Moose Tracks Ice Cream

by Beth on June 20, 2009

Selecting an ice cream that the whole family likes has always been a bit of a challenge when planning birthday celebrations. Some family members are fans of mix-in laden ice cream, while others are purists, preferring a rich vanilla or delicate mocha. Years ago, I went grocery shopping with my mother to pick up what we needed for my father?s birthday dinner. As I pulled a pint of Brigham?s Cookies and Cream ice cream from the freezer case, my mother stated ?Your brother doesn?t like cookies and cream.? I was not aware of this fact, but she insisted. So, I relented and we selected something different. Years later, upon observing me eating a bowl of cookies and cream ice cream, my brother remarked that he thought I disliked that particular flavor. Apparently, my mother told my brother that I didn?t like cookies and cream. It was totally inadvertent (she was convinced that somebody didn’t like it), but we now joke that it must have been that Mom just didn?t want cookies and cream. :)

In recent years, Edy?s Fudge Tracks (their version of the more well-known Moose Tracks) has become a family favorite. It has a rich vanilla base to satisfy the purists, and fun mix-ins to please those with slightly more adventurous tastes. To top it all off, the combination of vanilla, chocolate and peanut butter complements most cakes without overpowering them. Since I?ve been on a ice-cream making kick lately, I decided to concoct my own Moose Tracks for my father?s birthday celebration.

I selected a vanilla ice cream base from Proceed with Caution, and used a Fudge Ripple recipe found in David Lebovitz?s The Perfect Scoop. Chopped Reeses Peanut butter cups and chopped semi-sweet Ghiradelli chocolate rounded out the mix. A quick internet search revealed that Trader Joe?s carries miniature peanut butter cups that are roughly the size of a standard chocolate chip. I hope to procure these and try them in future ice cream recipes.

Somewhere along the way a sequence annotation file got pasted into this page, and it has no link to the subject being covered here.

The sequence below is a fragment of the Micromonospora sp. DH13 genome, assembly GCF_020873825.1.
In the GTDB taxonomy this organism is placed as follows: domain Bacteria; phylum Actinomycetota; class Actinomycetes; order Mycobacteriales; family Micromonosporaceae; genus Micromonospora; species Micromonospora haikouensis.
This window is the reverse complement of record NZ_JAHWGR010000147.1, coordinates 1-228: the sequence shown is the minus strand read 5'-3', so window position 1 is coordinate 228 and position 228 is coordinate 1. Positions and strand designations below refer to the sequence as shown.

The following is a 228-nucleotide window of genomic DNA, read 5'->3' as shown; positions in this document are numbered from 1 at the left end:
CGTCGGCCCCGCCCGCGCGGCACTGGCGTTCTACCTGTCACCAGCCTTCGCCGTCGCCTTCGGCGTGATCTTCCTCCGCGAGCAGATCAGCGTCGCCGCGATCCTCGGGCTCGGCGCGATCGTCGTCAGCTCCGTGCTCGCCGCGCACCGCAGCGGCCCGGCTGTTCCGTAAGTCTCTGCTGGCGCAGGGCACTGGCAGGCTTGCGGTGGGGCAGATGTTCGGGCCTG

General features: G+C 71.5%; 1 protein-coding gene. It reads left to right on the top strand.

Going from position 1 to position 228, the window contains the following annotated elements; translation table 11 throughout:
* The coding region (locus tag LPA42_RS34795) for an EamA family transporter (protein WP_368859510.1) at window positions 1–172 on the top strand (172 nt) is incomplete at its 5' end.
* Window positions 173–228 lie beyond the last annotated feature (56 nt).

The ice cream was a hit at both my father?s birthday celebration and at a little sundae party later in the week. I love having the ability to get creative and whip up any flavor combination that I desire. I never thought that my Kitchen Aid ice cream maker would get as much use as it already has! If you’re looking for more delicious ice cream recipes, check out Joelen’s Culinary Adventures Tasty Tools blog round-up post for June.

Moose Tracks Ice Cream

1/4 cup Egg Beaters
7 oz. fat free sweetened condensed milk (1/2 can)
3 tbsp white sugar
3 tbsp brown sugar, not packed
4 oz heavy whipping cream
12 oz fat free half and half
8 oz skim milk
1/8 tsp salt
1 1/2 tbsp vanilla extract

1 cup chopped mini Reeses Peanut Butter Cups (about 20)
4 oz. chopped semi-sweet chocolate
1-2 cups fudge ripple (see recipe below)

1. Pour half and half into small saucepan and heat, stirring occasionally, until steam rises. Remove from heat.
2. In a separate bowl, use a whisk or electric mixer to beat Egg Beaters, sweetened condensed milk and sugar together. Beat in 1/2 cup of hot half and half and then stir this mixture into the saucepan with the remaining half and half.
3. Cook over medium-low heat, stirring almost constantly. Continue until the mixture reached 170-180 degrees or is slightly thickened. Do not bring the mixture to a boil.
4. Pour the mixture into a separate bowl and stir in the cream, milk, vanilla extract and salt.
5. Chill the mixture for several hours (overnight is even better). You can speed up the process by placing the bowl containing the mixture in a large bowl filled with ice and water.
6. Freeze in ice cream maker according to manufacturer?s directions.
7. Once the ice cream is done, gently fold in the Reeses Peanut Butter cup and chocolate chunks using a rubber spatula.
8. Transfer the ice cream to a storage container, alternating layers of ice cream with general drizzles of fudge ripple. Do not mix the ice cream and the ripple, as it will become muddied.
9. Allow ice cream to cure in freezer and attain desired hardness.

Fudge Ripple
from The Perfect Scoop
Yields about 2 cups

1/2 cup sugar
1/3 cup light corn syrup
1/2 cup water
6 tbsp unsweetened Dutch-process cocoa powder
1/2 tsp vanilla extract

1. Combine sugar, corn syrup, water and cocoa powder in a medium sauce pan and whisk until well-combined.
2. Heat over medium heat. Whisk constantly until it comes to a low boil.
3. Continue to cook for one minute, whisking constantly.
4. Remove from heat and stir in vanilla.
5. Chill thoroughly in refrigerator before using.

Fudge ripple, if covered and refrigerated, can be stored for up to 2 weeks.

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